Promoting Gay Marriage Through Humor

Meet “Devin & Glenn,” whose mundane marriage – and comic YouTube video – may be the best (or worst) argument yet for same-sex wedlock

By Jere Hester
|  Tuesday, Jun 8, 2010  |  Updated 8:00 PM PDT
View Comments (
)
|
Email
|
Print
Celebrity Hookups: Adam Levine Marries Model Behati Prinsloo

YouTube

Devin and Glenn: either the best – or worst – argument for gay marriage (or any marriage).

Photos and Videos
More Photos and Videos

The video, in a little over three-and-a-half minutes, traces the stages of a relationship from infatuation to wedding night, honeymoon bliss to domestic boredom and disdain, spurring chuckles of recognition along the way.

But it's the tagline that provides the punch line – and the humor-gilded point: “If you disagree with the homosexual lifestyle, support overturning [California's] Prop 8 and make them get married – like the rest of us.”

The short, called "Devin & Glenn," hit YouTube Sunday, and is quickly pulling in views, combining laughs with a mission: to effectively annul the 2008 California referendum passage that banned same-sex marriage in the Golden State.

The video, staring Justin Long (Mac from Apple’s Mac and PC ads) and Mike White (“School of Rock”), follows in the comic footsteps of the hilarious, all-star anti-Prop 8 musical short posted a couple years back on Funny or Die.

The timing, if only by accident, is notable: the new video follows a recent Gallup poll that found Americans' support for the moral acceptability of “gay and lesbian relations” crossed the 50 percent threshold for the first time.

“Devin & Glenn” also arrives amid a seeming flurry of gay-related issues in the popular culture that represent both the increasing acceptance indicated in the survey and the 43 percent of folks who still find homosexual relations “morally wrong.”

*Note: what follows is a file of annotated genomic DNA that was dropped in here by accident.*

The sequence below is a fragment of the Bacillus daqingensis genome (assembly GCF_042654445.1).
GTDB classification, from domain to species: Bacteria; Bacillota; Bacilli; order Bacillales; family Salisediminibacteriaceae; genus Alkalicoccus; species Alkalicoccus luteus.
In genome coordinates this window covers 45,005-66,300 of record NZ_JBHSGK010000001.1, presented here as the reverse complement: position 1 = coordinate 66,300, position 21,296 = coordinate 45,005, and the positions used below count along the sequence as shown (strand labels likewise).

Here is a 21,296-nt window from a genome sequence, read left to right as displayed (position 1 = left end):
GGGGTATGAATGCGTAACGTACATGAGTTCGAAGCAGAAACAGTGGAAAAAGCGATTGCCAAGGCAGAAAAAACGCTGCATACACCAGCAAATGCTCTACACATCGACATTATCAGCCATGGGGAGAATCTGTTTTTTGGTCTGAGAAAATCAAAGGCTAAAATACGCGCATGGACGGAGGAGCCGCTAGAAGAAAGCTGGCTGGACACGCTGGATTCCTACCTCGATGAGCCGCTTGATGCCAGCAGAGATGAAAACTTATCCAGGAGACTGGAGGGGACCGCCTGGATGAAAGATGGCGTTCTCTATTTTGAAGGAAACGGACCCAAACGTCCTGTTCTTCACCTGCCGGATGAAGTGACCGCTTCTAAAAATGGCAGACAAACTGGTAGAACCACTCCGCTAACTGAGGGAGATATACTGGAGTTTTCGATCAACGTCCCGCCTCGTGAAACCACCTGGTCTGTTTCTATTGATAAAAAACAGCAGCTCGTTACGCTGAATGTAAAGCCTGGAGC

Christian Newswire Director Gary McCullough got more attention than he probably deserved last week following his absurd declaration that ratings were down this season for "American Idol" because new judge Ellen DeGeneres is a “lesbian activist.”

He didn't bother to note the success of her talk show, or that "Idol" was hampered by perhaps its weakest talent pool ever. And McCullough certainly didn’t mention that two of the breakout shows of the just-ended TV season, "Glee" and "Modern Family," prominently feature proud gay characters (though he did remind us that “network television is on a pro-homosexuality bender”).

Both of the new shows, meanwhile, have been tied to flaps – but not the kind that might have dogged gay-themed programs in the past.

“Glee" creator Ryan Murphy last month called for a boycott of Newsweek unless there’s an apology for an opinion piece by a gay writer that seemed to suggest homosexual actors shouldn't portray straight characters. (Murphy subsequently spoke to the writer and invited him to the “Glee” set.)

Fans of “Modern Family” started a Facebook page demanding that the gay couple featured on the show, Cam and Mitchell, kiss on camera. The producers blamed the uptight Mitchell, and assured viewers the smooch would come soon enough.
 
Just when those controversies seemed to dampen down, we’ve got Elton John pulling in a reported $1 million by performing at the fourth marriage of conservative radio host Rush Limbaugh, a same-sex marriage opponent who espouses strange theories about AIDS. (Any one rushing to judge John should know that the money the rock star makes for private shows generally goes to his AIDS charity.)

John, of course, is in a civil union with his longtime partner David Furnish. It's a good bet their life together is more exciting than that of Devin and Glenn, who find themselves bickering over bathroom and eating habits, dealing with a pushy father-in-law (Tom Arnold) and confronting the realization that the spark of attraction is an increasingly distant memory.

Their lives have become mundane, but their video – and its message – is anything but. Check “Devin & Glenn” out below (warning: there are some NSFW moments):

 

Hester is founding director of the award-winning, multi-media NY City News Service at the City University of New York Graduate School of Journalism. He is the former City Editor of the New York Daily News, where he started as a reporter in 1992. Follow him on Twitter.

Get the latest headlines sent to your inbox!
View Comments (
)
|
Email
|
Print
Leave Comments
Follow Us
Sign up to receive news and updates that matter to you.
Send Us Your Story Tips
Check Out